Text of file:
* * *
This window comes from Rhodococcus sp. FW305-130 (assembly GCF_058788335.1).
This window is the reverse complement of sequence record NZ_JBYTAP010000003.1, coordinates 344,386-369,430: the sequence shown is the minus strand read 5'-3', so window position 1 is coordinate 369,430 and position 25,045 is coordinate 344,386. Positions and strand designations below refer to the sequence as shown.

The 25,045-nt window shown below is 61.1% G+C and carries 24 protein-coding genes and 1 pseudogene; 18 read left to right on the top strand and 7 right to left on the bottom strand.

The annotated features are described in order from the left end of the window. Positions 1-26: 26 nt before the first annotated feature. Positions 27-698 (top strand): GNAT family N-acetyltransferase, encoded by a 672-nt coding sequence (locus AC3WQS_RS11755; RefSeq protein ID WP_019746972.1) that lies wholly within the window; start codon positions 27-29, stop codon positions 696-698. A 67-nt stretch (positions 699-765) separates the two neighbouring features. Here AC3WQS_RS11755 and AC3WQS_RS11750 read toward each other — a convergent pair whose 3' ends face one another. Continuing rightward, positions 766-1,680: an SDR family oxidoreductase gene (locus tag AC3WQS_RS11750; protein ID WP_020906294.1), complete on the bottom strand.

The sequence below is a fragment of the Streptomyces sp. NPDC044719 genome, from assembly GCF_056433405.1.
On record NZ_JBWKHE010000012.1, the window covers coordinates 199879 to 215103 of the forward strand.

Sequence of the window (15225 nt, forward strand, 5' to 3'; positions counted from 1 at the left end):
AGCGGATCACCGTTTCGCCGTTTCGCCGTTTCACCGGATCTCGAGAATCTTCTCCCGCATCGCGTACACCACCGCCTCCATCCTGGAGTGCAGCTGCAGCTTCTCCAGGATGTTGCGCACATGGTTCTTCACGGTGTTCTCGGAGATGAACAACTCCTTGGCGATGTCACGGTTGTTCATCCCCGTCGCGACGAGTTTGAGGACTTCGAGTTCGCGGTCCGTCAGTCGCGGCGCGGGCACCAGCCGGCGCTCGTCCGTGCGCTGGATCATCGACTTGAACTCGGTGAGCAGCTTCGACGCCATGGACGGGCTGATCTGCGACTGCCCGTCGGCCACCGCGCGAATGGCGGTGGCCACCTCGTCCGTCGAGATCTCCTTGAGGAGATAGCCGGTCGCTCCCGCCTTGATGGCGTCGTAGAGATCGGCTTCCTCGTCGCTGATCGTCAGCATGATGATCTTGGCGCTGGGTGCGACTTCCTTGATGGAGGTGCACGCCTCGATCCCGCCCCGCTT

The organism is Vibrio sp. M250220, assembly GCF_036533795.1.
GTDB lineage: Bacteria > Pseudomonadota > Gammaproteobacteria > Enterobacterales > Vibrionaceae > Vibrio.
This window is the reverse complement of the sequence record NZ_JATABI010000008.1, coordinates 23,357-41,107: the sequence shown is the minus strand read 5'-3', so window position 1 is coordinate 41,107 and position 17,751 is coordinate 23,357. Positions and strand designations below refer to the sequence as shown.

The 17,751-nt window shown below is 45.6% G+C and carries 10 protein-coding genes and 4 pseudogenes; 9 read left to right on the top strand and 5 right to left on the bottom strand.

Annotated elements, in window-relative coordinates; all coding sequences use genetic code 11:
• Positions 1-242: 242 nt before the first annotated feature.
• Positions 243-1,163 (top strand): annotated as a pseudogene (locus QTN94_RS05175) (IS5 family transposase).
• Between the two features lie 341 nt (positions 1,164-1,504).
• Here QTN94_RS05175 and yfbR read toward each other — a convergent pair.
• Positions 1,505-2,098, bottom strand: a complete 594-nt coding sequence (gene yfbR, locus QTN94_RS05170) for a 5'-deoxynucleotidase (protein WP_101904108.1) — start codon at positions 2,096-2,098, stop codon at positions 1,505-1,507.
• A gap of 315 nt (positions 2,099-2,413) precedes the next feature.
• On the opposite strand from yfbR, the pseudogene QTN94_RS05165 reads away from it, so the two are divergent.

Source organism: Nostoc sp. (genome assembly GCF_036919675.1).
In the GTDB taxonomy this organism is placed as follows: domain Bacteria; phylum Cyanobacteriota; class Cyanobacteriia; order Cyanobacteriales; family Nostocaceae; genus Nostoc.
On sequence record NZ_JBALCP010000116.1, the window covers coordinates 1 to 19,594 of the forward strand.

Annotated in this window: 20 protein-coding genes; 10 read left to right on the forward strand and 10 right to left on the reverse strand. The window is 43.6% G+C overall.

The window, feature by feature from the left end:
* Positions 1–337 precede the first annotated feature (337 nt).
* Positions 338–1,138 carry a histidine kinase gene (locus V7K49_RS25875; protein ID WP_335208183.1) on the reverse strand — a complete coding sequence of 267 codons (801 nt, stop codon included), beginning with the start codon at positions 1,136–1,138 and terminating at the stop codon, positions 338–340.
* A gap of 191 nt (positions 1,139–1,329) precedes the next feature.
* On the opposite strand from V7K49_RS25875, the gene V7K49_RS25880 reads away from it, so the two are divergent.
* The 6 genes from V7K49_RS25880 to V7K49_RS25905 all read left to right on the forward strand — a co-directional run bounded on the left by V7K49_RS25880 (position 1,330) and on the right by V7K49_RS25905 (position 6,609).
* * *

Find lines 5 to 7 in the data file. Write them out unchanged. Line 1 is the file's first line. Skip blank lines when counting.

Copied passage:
The sequence below is a fragment of the Streptomyces sp. NPDC044719 genome, from assembly GCF_056433405.1.
On record NZ_JBWKHE010000012.1, the window covers coordinates 199879 to 215103 of the forward strand.

Sequence of the window (15225 nt, forward strand, 5' to 3'; positions counted from 1 at the left end):